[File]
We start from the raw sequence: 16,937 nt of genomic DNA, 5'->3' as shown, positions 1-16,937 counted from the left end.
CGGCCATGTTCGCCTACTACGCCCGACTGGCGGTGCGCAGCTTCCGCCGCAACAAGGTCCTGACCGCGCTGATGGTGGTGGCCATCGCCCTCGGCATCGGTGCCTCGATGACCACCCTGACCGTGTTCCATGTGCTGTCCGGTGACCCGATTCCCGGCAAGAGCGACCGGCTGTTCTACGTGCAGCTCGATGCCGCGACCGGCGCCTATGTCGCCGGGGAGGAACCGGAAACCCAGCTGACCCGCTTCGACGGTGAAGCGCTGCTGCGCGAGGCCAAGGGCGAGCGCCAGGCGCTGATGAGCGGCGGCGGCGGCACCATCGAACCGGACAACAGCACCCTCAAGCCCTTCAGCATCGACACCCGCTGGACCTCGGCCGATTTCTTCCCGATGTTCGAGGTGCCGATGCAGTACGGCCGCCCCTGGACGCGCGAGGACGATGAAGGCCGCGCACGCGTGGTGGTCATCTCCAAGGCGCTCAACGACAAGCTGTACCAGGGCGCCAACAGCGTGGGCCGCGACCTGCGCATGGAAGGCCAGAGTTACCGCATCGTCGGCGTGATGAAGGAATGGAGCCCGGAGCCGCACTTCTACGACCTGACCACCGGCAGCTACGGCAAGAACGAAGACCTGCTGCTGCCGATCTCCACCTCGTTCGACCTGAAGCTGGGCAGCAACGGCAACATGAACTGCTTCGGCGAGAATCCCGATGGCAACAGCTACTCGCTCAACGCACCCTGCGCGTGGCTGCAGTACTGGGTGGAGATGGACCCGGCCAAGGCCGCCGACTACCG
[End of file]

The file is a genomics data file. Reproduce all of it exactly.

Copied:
We start from the raw sequence: 16,937 nt of genomic DNA, 5'->3' as shown, positions 1-16,937 counted from the left end.
CGGCCATGTTCGCCTACTACGCCCGACTGGCGGTGCGCAGCTTCCGCCGCAACAAGGTCCTGACCGCGCTGATGGTGGTGGCCATCGCCCTCGGCATCGGTGCCTCGATGACCACCCTGACCGTGTTCCATGTGCTGTCCGGTGACCCGATTCCCGGCAAGAGCGACCGGCTGTTCTACGTGCAGCTCGATGCCGCGACCGGCGCCTATGTCGCCGGGGAGGAACCGGAAACCCAGCTGACCCGCTTCGACGGTGAAGCGCTGCTGCGCGAGGCCAAGGGCGAGCGCCAGGCGCTGATGAGCGGCGGCGGCGGCACCATCGAACCGGACAACAGCACCCTCAAGCCCTTCAGCATCGACACCCGCTGGACCTCGGCCGATTTCTTCCCGATGTTCGAGGTGCCGATGCAGTACGGCCGCCCCTGGACGCGCGAGGACGATGAAGGCCGCGCACGCGTGGTGGTCATCTCCAAGGCGCTCAACGACAAGCTGTACCAGGGCGCCAACAGCGTGGGCCGCGACCTGCGCATGGAAGGCCAGAGTTACCGCATCGTCGGCGTGATGAAGGAATGGAGCCCGGAGCCGCACTTCTACGACCTGACCACCGGCAGCTACGGCAAGAACGAAGACCTGCTGCTGCCGATCTCCACCTCGTTCGACCTGAAGCTGGGCAGCAACGGCAACATGAACTGCTTCGGCGAGAATCCCGATGGCAACAGCTACTCGCTCAACGCACCCTGCGCGTGGCTGCAGTACTGGGTGGAGATGGACCCGGCCAAGGCCGCCGACTACCG